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The Twilight Zone
Photo: CBS All Access

Jordan Peele is sitting on top of the world—or, at least, at the top of the box office, with his sophomore film, Us, having delivered (and then some) on the promise of his Get Out. Next up for the filmmaker is the much-anticipated reboot of Rod Serling’s The Twilight Zone, which the filmmaker executive produced and hosts. Ahead of next week’s premiere of the series, CBS All Access has released trailers for the first two episodes, “The Comedian” and “Nightmare at 30,000 Feet.” In the former, Kumail Nanjiani stars as the eponymous comedian, who agonizingly wrestles with how far he will go for a laugh. And in the other, a spin on the classic “Nightmare at 20,0000 Feet” episode of the original series starring William Shatner, Adam Scott plays a man locked in a battle with his paranoid psyche. Watch both trailers below:

The Twilight Zone premieres on April 1.

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Scott Walker Dead at 76

Walker’s solo work moved away from the pop leanings of the Walker Brothers and increasingly toward the avant-garde.

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Scott Walker
Photo: 4AD

American-born British singer-songwriter, composer, and record producer Scott Walker, who began his career as a 1950s-style chanteur in an old-fashioned vocal trio, has died at 76. In a statement from his label 4AD, the musician, born Noel Scott Engel, is celebrated for having “enriched the lives of thousands, first as one third of the Walker Brothers, and later as a solo artist, producer and composer of uncompromising originality.”

Walker was born in Hamilton, Ohio on January 9, 1943 and earned his reputation very early on for his distinctive baritone. He changed his name after joining the Walker Brothers in the early 1960s, during which time the pop group enjoyed much success with such number one chart hits as “Make It Easy on Yourself” and “The Sun Ain’t Gonna Shine (Anymore).”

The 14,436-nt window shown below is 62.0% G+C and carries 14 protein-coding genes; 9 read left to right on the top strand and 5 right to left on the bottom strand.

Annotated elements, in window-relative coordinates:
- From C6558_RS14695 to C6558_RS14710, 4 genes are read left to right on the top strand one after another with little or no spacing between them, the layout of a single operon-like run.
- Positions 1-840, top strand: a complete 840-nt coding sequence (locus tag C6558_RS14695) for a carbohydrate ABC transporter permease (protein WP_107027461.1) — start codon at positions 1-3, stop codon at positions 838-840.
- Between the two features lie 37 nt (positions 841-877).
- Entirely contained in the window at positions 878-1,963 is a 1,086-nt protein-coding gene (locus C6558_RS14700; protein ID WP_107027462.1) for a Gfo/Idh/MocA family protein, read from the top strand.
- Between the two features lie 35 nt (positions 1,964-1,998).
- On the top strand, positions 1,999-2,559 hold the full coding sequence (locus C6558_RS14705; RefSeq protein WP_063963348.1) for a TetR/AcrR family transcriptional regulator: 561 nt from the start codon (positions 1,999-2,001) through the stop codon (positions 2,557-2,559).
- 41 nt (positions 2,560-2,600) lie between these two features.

The reclusive Walker’s solo work moved away from the pop leanings of the Walker Brothers and increasingly toward the avant-garde. Walker, who was making music until his death, received much critical acclaim with 2006’s Drift and 2012’s Bish Bosch, as well as with 2014’s Soused, his collaboration with Sunn O))). He also produced the soundtrack to Leos Carax’s 1999 romantic drama Pola X and composed the scores for Brady Corbet’s first two films as a director, 2016’s The Childhood of a Leader and last year’s Vox Lux.

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Watch: The Long-Awaited Deadwood Movie Gets Teaser Trailer and Premiere Date

Welcome to fucking Deadwood!

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Deadwood
Photo: HBO

At long last, we’re finally going to see more of Deadwood. Very soon after the HBO series’s cancellation in 2006, creator David Milch announced that he agreed to produce a pair of two-hour films to tie up the loose ends left after the third season. It’s been a long road since, and after many false starts over the years, production on one standalone film started in fall 2018. And today we have a glorious teaser for the film, which releases on HBO on May 31. Below is the official description of the film:

The Deadwood film follows the indelible characters of the series, who are reunited after ten years to celebrate South Dakota’s statehood. Former rivalries are reignited, alliances are tested and old wounds are reopened, as all are left to navigate the inevitable changes that modernity and time have wrought.

And below is the teaser trailer:

Deadwood: The Movie airs on HBO on May 31.